The other explanation, and this is the more likely one, is that we had a secret weapon along on this tour - a secret weapon, a late addition, proof if it were needed that good things do come in small packages: somewhere there a couple of weeks or so before we kicked things off, Ivy got an email from Lindon Puffin.  Now I first met Lindon - in Lyttelton of course - several years ago, in the middle of a meandering sprawl around the country with the Reb Fountain Travelling Circus (during  which we had some trouble with high altitude passes as well, I now recall - of which more later).  We'd just played a show at the Harbourlight (may it rest in peace) with everybody in reasonably high spirits, and out of nowhere there was this guy who seemed to know absolutely everybody in a twelve-kilometre radius and who could clearly talk the paint off a wall, who immediately made me think 'alright, good people!' and in pretty short order we were  all in the back room of the Wunderbar, propping up the piano there and hollering out Front Lawn songs long after business hours.

These qualities alone ought to be reccomendation enough, but I suppose I should acknowledge that we all know people who are useful when faced with a task like wrapping themselves around a bottle of whiskey and hollering out Front Lawn songs late at night, but who are in other repects utterly without merit.  I don't think I need to tell you though that Puffin is not such a one as this.  The email he sent to Ivy proved to be one of those pieces of luck that in hindsight make you realise that no matter what you plan to do, it's always just better to rely on the occasional bolt of pure good fortune because sometimes, reader, they do come along. It was a fairly simple email, at around five hundred words quite brief by Puffin's standards, and the gist of it was 'I see that you guys are touring in the South Island.  How about I come along too?'  Gold.

The view out the window of the car on the way through the Haast Pass. Photo by Ivy Rossiter, stolen from the Luckless facebook page and used without permission at risk of intellectual property-related violence. Thanks Ivy!
We said yes please, of course, because who wouldn't?  And by Thor I am glad we did because touring with Lindon was like some sort of grass-roots-folk-band-with-not-much-money-but-by-golly-they-bring-a-ton-of-attitude master class. When we met up with him at the Nelson show in the goat-smelling yurt at the Free House (it's way better than it sounds, I swear) he very quickly established that he is a frighteningly effective person to have around in a touring situation. He took one look at our mic stands, frowned, and made us promise to leave them at the Dharma Bum's club the following night and pick them up on the way back through because really, they just weren't good enough; and from them on he basically did everything. Sound was taken care of - it was his PA, and the only problem was that the vehicle I brought along was too small for his subwoofer.  I suspect he will never let me forget that. Driving in snow? Lindon was all over it, and he took care to teach us a patent technique to prevent windscreen disintegration at high speed. Fitting the chains? Northern dilletante that I am, I didn't even get my hands (let alone the sleeves of my good jacket) dirty - Lindon was the one who grovelled around in the muck and discovered that the chains I had acquired just didn't fit, no two ways about it, and he was good enough to not even rub my nose in it very much or leave me behind on the side of the road for the wolves as I no doubt deserved. He packs a van tighter than I've ever seen, and when we did get to his place in Lyttelton following some tense days on snowy roads, late arrivals, cold starts and a brush with our old friend Johnny Law on the highway south of Oamaru listening to the new Homebrew album at a good volume, he turned out to have not only two small kittens to play with but also a flatmate who restores Antarctic huts for a living - but I got a bit shy and I didn't talk to her about it all that much.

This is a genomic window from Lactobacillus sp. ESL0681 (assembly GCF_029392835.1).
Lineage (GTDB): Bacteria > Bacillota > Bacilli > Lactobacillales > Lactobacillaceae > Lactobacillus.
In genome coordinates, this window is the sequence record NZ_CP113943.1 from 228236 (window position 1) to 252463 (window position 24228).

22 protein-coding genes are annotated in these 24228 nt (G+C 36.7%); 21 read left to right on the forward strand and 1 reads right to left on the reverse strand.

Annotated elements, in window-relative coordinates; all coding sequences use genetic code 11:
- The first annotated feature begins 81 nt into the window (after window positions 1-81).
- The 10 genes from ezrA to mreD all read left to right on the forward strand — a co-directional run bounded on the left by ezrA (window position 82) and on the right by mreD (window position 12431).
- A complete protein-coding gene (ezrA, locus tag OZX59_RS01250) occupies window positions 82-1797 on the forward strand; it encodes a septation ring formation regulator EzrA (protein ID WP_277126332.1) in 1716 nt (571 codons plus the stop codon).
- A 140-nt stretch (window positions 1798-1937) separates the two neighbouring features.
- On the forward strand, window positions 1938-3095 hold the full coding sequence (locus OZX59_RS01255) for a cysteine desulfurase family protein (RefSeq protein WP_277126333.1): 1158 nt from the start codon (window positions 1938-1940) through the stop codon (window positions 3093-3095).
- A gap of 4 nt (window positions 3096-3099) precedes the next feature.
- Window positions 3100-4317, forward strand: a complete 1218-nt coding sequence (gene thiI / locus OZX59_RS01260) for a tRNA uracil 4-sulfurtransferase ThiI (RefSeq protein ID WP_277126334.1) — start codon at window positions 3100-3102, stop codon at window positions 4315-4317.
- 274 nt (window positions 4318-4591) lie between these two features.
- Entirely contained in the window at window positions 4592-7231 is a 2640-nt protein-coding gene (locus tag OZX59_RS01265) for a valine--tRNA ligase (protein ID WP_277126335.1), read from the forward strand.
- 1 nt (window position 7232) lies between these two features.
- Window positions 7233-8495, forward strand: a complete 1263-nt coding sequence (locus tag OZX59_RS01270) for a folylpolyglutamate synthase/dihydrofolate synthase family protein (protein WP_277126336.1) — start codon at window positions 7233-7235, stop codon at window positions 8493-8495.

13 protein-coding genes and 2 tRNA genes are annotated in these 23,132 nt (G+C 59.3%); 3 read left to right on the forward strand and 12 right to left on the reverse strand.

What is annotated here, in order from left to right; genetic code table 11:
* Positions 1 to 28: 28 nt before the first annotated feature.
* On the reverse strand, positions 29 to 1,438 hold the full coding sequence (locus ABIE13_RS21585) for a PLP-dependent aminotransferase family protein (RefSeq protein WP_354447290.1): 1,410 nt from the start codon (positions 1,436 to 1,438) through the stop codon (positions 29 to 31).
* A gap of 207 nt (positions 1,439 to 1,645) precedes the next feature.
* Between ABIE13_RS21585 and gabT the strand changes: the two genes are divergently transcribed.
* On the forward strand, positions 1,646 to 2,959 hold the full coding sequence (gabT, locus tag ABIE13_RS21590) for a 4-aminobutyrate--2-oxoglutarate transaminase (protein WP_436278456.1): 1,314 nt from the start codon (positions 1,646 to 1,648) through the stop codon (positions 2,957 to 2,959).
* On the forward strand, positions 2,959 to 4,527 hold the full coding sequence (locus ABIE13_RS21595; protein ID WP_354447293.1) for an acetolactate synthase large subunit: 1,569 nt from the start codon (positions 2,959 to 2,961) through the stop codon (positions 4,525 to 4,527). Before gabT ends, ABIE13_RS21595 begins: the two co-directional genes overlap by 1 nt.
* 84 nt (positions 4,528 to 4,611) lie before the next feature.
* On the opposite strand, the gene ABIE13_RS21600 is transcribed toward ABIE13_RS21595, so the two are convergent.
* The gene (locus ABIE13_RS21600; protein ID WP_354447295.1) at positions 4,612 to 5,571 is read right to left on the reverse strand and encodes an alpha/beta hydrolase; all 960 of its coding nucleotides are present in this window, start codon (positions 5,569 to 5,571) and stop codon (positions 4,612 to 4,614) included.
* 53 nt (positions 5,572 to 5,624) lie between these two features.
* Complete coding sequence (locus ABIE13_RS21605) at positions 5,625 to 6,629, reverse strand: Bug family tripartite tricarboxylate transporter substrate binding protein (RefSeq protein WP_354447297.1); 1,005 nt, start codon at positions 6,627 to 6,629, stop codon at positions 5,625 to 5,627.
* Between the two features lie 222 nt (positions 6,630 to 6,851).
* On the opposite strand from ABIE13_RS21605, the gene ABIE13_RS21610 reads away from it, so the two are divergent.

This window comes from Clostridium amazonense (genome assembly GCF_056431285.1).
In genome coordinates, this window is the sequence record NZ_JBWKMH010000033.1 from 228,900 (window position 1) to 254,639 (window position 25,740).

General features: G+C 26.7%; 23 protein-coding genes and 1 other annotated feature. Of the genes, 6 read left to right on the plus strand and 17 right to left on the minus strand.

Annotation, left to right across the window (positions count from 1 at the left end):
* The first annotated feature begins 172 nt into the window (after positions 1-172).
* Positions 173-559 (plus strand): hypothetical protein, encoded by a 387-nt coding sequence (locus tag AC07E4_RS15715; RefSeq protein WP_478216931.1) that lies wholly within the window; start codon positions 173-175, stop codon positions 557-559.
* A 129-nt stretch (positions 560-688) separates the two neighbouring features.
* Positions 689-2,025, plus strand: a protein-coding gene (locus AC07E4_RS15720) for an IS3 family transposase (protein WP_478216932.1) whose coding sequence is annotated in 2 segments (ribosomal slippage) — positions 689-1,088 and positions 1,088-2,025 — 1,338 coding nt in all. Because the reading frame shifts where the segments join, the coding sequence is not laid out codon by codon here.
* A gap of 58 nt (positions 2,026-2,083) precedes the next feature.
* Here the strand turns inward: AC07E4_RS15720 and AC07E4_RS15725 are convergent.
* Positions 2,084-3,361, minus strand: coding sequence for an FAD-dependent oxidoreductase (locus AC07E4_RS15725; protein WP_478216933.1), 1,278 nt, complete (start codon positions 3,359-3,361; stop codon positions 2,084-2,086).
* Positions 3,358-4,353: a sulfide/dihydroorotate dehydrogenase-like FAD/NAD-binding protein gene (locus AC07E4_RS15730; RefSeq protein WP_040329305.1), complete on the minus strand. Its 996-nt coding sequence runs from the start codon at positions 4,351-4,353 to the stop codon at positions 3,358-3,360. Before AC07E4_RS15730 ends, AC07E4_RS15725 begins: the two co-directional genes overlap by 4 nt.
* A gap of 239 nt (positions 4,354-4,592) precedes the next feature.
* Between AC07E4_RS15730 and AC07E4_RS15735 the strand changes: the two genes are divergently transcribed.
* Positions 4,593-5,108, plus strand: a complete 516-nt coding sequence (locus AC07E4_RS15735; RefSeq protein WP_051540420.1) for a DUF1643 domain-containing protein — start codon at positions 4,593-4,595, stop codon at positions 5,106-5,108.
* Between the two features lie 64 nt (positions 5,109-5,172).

What we didn't realise at the time was that the obvious subtext to that email was 'how about I come along too, because you will need somebody there to see that you don't kill yourselves or miss any shows due to rank incompetence?' We just thought - well, we didn't quite know what to think.  We were tickled pink, but we couldn't figure out what on earth might motivate Lindon, an artist with what has been described by industry insiders as a 'legacy' to come on tour with us, who have never been described by industry insiders at all as far as I am aware and long may it last.  Being based in Auckland, the thought that he might have been motivated by concern for fellow-creatures didn't cross our minds, of course - we were looking for the angle.  Baffled, I called him up as we drove north out of Christchurch, heading home.

'We were just talking in the car, man, and we couldn't figure it out - why did you actually come on tour with us?'  We'd been talking a lot of shit to each other all week but he was actually silent for a moment and I felt like he was about to say something significant.
'I just needed to test that PA, basically.  It's new and I wanted to make sure it worked.'
'Oh, ok.  That kind of figures.  Bummer about the sub not fitting then eh? Sorry about that.'
'Right.  Well yeah that's all I guess. We were just wondering.'
'Ok, well just don't get lost or crash on the way home or anything and make sure Ivy doesn't get any more tickets for God's sake.'
'I really don't have any control over what Ivy does or doesn't do, but I'll definitely keep it in mind.'

Anyhow, we heard when we got home that Lindon's song Outta Reach is in the longlist for a Silver Scroll this year, so what I suggest you do if you're an APRA member is take a coin and toss it in the air  and if it comes up heads, vote for that song, and if it comes up tails vote for State Houses By The River by The Eastern, because they're both excellent songs done by people who make music right.